Optimized RPMs on Fedora Core 2.
while maintaining compatibility with standard apt and yum
by Tim Wunder
Distro: Fedora Core 2 with updates from
kde-redhat.sf.net, atrpms.net and freshrpms.net.
Date Submitted: March 21, 2005
use Fedora Core 2 as my current distro of choice, perhaps I'm a
redhat whore, or perhaps I'm lazy. But Fedora Core 2 has pretty
much met my needs since I installed it. And with apt4rpm and
repositories such as KDE-redhat,
ATrmps and FreshRPMS. it's pretty easy to
maintain. The cost of that ease of maintenance? Precompiled packages.
WHAT'S A GUY TO DO?
I read all the talk of gentoo, and the benefits of compiling from
source and all that, and I feel like I'm missing out on the real LINUX
experience. But, what's a guy to do? I don't want to compile from
source and end up losing that ease of configuration and updating I get
by using apt4rpm. And compiling from source on an RPM distro can just
wreak havoc on maintainability. Sure, there's checkinstall,
but that's got its own issues. Grabbing the source for something like KDE, compiling it and installing it with
checkinstall is a daunting task (yeah, I've done that). And then you
run the risk of having all that hard work destroyed by your next 'sudo
apt-get update && sudo apt-get distupgrade.'
Well, the answer, I surmised, is to rebuild the SRPMs. But, I didn't
want to just download 'em and execute an 'rpmbuild -ba <blah blah
blah>.src.rpm, I wanted an "optimized" build. And I wanted to keep
that beloved maintainability. And just for fun, I wanted to do this all
as user, and not root. So, here's what I did:
So, I created my build envoronment on a partition with lots of room, my
/music partition. Yeah,
music and SRPMs don't really go together, but, in the Linux world, we
can adapt. I then created a ~/.rpmmacros file to tell rpm where this
build environment can be found, and to set some defaults.
On redhat-based distros, like fedora core, the default RPM build
environment is located in /usr/src/redhat.
But, in order to build from SRPMs there, you need to be root, or at
least have root priveledges. I wanted to do this as an ordinary user.
So, I asked google
how to do that, and hit this lovely reference at Dag Wiers
website. In it is described how to set up your very own RPM build
$ cat ~/.rpmmacros
fedora core 2
See that %dist_tag reference? That's what allows my RPMs to co-exist
with the stock kde-redhat RPMs without apt-get stepping on them. See,
without that, when building kdelibs from source, I'd build a package
because kde-redhat's kdelibs spec file has a reference to :
And if my packages were built like that, apt-get would want to upgrade
kdelibs next time I ran 'sudo apt-get update && sudo apt-get
dist-upgrade.' So, I either have to edit every spec file I build from,
set the dist_tag, or individually upgrade every pre-packaged update
apt-get finds in the repositories I use. I chose to set the dist_tag.
WHERE's THE OPTIMIZATIONS?
Oh yes, the optimizations. I have a PC with an AMD Duron
1GHz processor. Well, all the fedora core 2 packages provided by the
aforeentioned repositories are built for i386. There's a big difference
between i386 and Duron. So I should be able to get a performance
benefit from building for my architecture. Unfortunately, I hadn't the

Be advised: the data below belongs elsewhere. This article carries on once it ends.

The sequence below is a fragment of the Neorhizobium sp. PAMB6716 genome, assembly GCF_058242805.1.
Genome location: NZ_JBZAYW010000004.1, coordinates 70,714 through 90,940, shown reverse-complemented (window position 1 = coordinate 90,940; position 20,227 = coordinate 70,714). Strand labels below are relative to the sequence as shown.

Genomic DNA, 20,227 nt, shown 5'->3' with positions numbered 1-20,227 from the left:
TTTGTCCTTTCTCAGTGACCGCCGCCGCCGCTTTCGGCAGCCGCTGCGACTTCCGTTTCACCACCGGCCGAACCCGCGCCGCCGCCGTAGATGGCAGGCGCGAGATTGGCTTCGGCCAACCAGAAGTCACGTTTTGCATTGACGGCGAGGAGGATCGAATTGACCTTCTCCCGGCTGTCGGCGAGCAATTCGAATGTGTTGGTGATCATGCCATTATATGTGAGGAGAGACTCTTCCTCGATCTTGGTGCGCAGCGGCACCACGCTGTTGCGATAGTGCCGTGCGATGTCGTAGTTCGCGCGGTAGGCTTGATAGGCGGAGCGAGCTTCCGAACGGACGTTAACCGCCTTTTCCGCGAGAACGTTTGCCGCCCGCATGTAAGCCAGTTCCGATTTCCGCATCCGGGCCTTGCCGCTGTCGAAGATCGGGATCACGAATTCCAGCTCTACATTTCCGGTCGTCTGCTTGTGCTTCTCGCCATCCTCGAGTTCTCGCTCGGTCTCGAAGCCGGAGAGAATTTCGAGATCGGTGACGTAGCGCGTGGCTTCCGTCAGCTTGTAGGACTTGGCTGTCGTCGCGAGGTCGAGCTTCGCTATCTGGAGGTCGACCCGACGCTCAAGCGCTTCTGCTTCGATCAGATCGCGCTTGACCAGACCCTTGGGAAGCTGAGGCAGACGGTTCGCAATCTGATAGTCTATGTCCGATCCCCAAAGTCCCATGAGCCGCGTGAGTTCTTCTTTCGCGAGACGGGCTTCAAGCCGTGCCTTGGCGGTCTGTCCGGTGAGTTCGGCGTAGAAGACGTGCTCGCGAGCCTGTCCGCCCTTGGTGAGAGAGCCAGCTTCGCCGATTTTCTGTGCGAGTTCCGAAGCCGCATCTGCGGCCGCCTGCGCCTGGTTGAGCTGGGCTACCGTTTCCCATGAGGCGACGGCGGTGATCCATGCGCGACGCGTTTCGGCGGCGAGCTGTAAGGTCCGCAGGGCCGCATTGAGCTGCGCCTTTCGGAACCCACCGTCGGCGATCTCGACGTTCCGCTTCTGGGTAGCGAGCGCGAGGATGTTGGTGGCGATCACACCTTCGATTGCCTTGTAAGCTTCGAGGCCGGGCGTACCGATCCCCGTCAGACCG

first clue about how to build "optimized" when I embarled on this lark.
So, I asked someone who did
know. Asked it on irc.linux-sxs.org
in fact. In the #linux-users
channel. A good friend of Linux, and maintainer of the Linux-SxS
website, doug, helped to find the proper settings to tell gcc (and g++)
to build for my architecture. The magic environment variables are CFLAGS and CXXFLAGS. For a Duron, the optimizations I used are:
$ env|grep FLAGS
I placed the following in /etc/profile to ensure that every time I
build something from source, or SRPM, it'd be optimized for my Duron
CXXFLAGS=-O3 -pipe -march=athlon-tbird -fexpensive-optimizations
CFLAGS=-O3 -pipe -march=athlon-tbird -fexpensive-optimizations
# Added compile time optimizations
3/7/05 - tpw
export CFLAGS="-O3 -pipe -march=athlon-tbird -fexpensive-optimizations"
export CXXFLAGS="-O3 -pipe -march=athlon-tbird
So, now I have an environment that builds optimized RPMs
from SRPMs provided by known repositories, that when installed,
maintain compatibility with those repositories. But, to really put the
icing on the cake, I found out how to build them so that I know that
the RPMs are, indeed, the optimized versions. That is, the RPMs built
get built as .athlon RPMs. The secret? A little setting in my ~/.rpmrc
file called optflages:
$ cat .rpmrc
That, and building the RPMs with --target=athlon
optflags: athlon -O3 -pipe -march=athlon-tbird -fexpensive-optimizations
rpmbuild -ba --target=athlon
Doing this allowed me to create .athlon kdelibs RPMs.
$ ll ../RPMS/athlon/kdelibs*
So far, I've done QT, kdelibs and kdebase, and there's a noticable
difference in the response time of my desktop. My next task will be to
try and do the same thing with a kernel SRPM, to see what difference
that might make.
-rw-rw-r-- ... 18161743 Mar 20 00:26
-rw-rw-r-- ... 1928660 Mar 20 00:26
-rw-rw-r-- ... 1309724 Mar 20 00:26
Ain't Linux fun?
If you have any questions about this process, or just wanna say hi, I
tend to hang out on #linux-users on
irc.linux-sxs.org during the
day, and sometimes on weekends. Fire up your favorite IRC client and
join the channel. Feel free to e-mail